Dmitry Medvedev: Good afternoon, ladies and gentlemen, colleagues,
I give my greetings to you all.
I would also like to thank George Bush for this summit’s excellent organisation.
The negative trends on the global market are gathering momentum. Despite the unprecedented measures governments and central banks have taken, the crisis is spreading into the real sector of the economy. We can combat it effectively only if we come to a common understanding of its causes and mechanisms.
All of the speakers have tried to establish a diagnosis of this crisis. This is a question that requires deep and thorough study. I want to say that comparisons with past crises do not hold up. What we face now is not the Great Depression of the 1930s, and not the crises of the 1970s-1980s. This is a twenty-first century global crisis.
In my view, it shows that a number of the principles underpinning the post-war economic world order no longer work today. We see that many of the international institutions and organisations (including security organisations) established at that time are no longer able to cope with today’s demands. This is why we need new ideas for today, ideas just as powerful as those put forward decades before to address the challenges of the post-war period.
First, we will need to reorganise the entire international financial architecture, make it more open and fair, more effective, and give it a stronger legal base. We need to strengthen the role of existing organisations and at the same time establish new collective global coordination and regulation organisations.
Second, our organisations should be based on harmonised standards of national and international regulation institutions, democratic and evenly spread responsibility for decision making, transparent action by all participants, and fair distribution of risks. Without this it will be impossible to ensure effective cooperation and make sure that individual countries’ economic strategies are compatible with each other.
It is important that the new regulation principles not lead to over-regulation and put a brake on financial innovation, which would only end up slowing down economic growth. We need to maintain the balance between correcting the problems on the financial markets and creating incentives for development. In order to provide support at expert level for the reform process, I propose setting up an international commission made up of influential and independent ‘finance gurus’.
Of the proposals that I have already sent to all of the colleagues present today, I want to note four points in particular.
First, the principles for reforming the international regulation institutions should be set out in the form of international agreements. This will give their work legitimacy. We need to define as clearly as possible the role of the global and regional regulation institutions, and also the mechanisms for their interaction. In our view, the G-20 should become the main coordinator of the world financial system’s reform and development. The next summit should be convened no later than April 30. We should also maintain other forms of interaction among the leading countries in the world, above all on global security issues.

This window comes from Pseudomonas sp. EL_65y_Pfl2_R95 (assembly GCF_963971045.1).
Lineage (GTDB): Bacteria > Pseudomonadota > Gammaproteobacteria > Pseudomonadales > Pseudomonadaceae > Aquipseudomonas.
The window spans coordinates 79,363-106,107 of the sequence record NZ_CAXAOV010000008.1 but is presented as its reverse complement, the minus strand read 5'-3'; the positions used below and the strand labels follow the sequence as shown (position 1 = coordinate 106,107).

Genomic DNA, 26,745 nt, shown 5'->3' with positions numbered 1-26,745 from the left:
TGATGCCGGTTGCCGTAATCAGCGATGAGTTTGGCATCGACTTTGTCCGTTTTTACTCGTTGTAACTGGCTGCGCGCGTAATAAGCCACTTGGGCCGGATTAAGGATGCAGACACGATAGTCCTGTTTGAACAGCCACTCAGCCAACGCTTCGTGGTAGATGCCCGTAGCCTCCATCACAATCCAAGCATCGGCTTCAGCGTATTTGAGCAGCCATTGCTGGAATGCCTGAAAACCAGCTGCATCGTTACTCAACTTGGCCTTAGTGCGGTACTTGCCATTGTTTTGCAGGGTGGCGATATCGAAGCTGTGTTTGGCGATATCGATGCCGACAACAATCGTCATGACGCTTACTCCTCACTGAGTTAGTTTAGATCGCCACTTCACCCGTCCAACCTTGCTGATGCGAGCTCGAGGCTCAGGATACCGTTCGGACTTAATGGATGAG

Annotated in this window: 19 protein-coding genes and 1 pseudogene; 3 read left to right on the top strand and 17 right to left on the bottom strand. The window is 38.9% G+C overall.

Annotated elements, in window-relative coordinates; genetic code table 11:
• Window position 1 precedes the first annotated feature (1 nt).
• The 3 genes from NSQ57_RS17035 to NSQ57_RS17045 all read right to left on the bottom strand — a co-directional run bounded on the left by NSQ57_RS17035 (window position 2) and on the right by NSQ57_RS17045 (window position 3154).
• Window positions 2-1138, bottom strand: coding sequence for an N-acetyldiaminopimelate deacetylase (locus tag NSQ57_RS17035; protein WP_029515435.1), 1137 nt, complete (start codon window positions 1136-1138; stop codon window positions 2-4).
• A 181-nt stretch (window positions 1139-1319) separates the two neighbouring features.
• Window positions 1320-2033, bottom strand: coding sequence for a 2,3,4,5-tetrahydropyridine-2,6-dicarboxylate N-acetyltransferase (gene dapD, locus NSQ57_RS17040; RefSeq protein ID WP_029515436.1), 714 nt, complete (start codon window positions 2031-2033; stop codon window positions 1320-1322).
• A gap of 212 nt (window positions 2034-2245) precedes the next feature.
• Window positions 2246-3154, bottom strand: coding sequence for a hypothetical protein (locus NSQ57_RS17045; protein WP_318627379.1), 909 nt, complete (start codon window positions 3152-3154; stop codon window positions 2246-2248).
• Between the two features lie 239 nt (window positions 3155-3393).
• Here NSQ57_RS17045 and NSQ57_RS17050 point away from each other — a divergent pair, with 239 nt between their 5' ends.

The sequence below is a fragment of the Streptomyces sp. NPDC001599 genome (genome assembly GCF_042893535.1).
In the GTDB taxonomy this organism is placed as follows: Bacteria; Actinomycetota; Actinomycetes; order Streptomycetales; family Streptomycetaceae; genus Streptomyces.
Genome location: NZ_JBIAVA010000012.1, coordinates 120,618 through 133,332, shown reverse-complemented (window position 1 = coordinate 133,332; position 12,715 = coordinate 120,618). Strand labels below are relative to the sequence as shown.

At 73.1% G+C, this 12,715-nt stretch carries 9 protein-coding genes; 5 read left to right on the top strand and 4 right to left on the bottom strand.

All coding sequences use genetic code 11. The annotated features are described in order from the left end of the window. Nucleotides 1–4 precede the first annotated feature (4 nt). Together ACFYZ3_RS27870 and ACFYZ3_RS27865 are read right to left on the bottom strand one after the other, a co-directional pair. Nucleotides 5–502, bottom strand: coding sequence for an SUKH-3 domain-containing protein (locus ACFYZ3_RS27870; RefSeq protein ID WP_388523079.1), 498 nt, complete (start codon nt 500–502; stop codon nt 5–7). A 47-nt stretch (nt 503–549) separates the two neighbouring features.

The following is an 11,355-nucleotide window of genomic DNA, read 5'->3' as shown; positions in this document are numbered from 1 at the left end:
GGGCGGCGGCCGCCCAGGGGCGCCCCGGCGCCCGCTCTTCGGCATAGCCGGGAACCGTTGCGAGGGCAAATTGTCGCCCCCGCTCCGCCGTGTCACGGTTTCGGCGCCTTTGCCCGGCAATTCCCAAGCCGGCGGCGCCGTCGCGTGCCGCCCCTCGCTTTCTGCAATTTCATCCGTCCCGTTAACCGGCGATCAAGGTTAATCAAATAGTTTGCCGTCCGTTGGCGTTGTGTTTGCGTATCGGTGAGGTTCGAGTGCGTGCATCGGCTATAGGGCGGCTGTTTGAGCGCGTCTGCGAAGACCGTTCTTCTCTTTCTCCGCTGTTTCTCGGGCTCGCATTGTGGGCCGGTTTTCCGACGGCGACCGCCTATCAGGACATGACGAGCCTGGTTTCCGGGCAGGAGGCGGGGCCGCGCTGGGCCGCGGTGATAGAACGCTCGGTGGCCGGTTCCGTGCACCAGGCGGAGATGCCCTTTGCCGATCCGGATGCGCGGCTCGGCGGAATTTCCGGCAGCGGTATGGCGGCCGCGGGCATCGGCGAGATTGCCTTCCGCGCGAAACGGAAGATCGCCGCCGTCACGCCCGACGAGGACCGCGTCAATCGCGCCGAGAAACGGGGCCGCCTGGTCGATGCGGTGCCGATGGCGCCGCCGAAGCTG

Second, we need to establish competent international arbitration institutions.
Third, countries that are supporting pillars of the system overall should keep to general macroeconomic demands in the areas of budget, monetary and credit policy. We need to reach agreements on these basic demands. This particularly concerns the countries that issue reserve currencies. The more such countries there are the more stable the world financial system will be.
Fourth, we need a risk management system based on the principles of maximum transparency, accountability and suitability to modern financial technology. We should change the way the activities of ratings agencies, audit companies, stock exchange trading and offshore zones are regulated. Harmonisation of existing national and regional accounting and reporting standards and standards for evaluation of financial sustainability and risks should form the backbone of this reform.
Another important point is that the IMF and the other international organisations should have the resources needed to support the poorest countries that are hardest hit by the crisis and be able to take swifter and more decisive action in this area.
Russia is taking the necessary measures to overcome the crisis. We support the declaration. It reflects the majority of the problems and takes into account all of our concerns. We can work together to overcome these problems.
Thank you for your attention.